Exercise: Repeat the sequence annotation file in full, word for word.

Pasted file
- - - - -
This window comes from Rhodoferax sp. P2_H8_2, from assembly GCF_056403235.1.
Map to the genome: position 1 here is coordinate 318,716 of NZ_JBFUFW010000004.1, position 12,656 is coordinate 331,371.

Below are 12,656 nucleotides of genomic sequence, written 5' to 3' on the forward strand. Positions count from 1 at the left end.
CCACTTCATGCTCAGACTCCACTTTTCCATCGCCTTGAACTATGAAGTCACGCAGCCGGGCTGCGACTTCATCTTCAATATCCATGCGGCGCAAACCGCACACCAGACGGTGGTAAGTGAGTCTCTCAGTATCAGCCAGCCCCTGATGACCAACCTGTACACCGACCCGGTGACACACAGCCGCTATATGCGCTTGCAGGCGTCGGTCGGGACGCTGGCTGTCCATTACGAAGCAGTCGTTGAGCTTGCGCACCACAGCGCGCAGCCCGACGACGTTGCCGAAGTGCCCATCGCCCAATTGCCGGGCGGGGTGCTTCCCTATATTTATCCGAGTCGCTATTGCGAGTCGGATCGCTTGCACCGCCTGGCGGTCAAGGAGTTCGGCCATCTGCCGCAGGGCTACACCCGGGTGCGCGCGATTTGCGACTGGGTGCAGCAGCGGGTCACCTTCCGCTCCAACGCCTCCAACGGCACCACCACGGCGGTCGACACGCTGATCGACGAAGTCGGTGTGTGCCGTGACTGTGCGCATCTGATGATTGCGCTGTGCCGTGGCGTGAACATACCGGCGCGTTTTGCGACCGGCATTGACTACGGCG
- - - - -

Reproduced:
This window comes from Rhodoferax sp. P2_H8_2, from assembly GCF_056403235.1.
Map to the genome: position 1 here is coordinate 318,716 of NZ_JBFUFW010000004.1, position 12,656 is coordinate 331,371.

Below are 12,656 nucleotides of genomic sequence, written 5' to 3' on the forward strand. Positions count from 1 at the left end.
CCACTTCATGCTCAGACTCCACTTTTCCATCGCCTTGAACTATGAAGTCACGCAGCCGGGCTGCGACTTCATCTTCAATATCCATGCGGCGCAAACCGCACACCAGACGGTGGTAAGTGAGTCTCTCAGTATCAGCCAGCCCCTGATGACCAACCTGTACACCGACCCGGTGACACACAGCCGCTATATGCGCTTGCAGGCGTCGGTCGGGACGCTGGCTGTCCATTACGAAGCAGTCGTTGAGCTTGCGCACCACAGCGCGCAGCCCGACGACGTTGCCGAAGTGCCCATCGCCCAATTGCCGGGCGGGGTGCTTCCCTATATTTATCCGAGTCGCTATTGCGAGTCGGATCGCTTGCACCGCCTGGCGGTCAAGGAGTTCGGCCATCTGCCGCAGGGCTACACCCGGGTGCGCGCGATTTGCGACTGGGTGCAGCAGCGGGTCACCTTCCGCTCCAACGCCTCCAACGGCACCACCACGGCGGTCGACACGCTGATCGACGAAGTCGGTGTGTGCCGTGACTGTGCGCATCTGATGATTGCGCTGTGCCGTGGCGTGAACATACCGGCGCGTTTTGCGACCGGCATTGACTACGGCG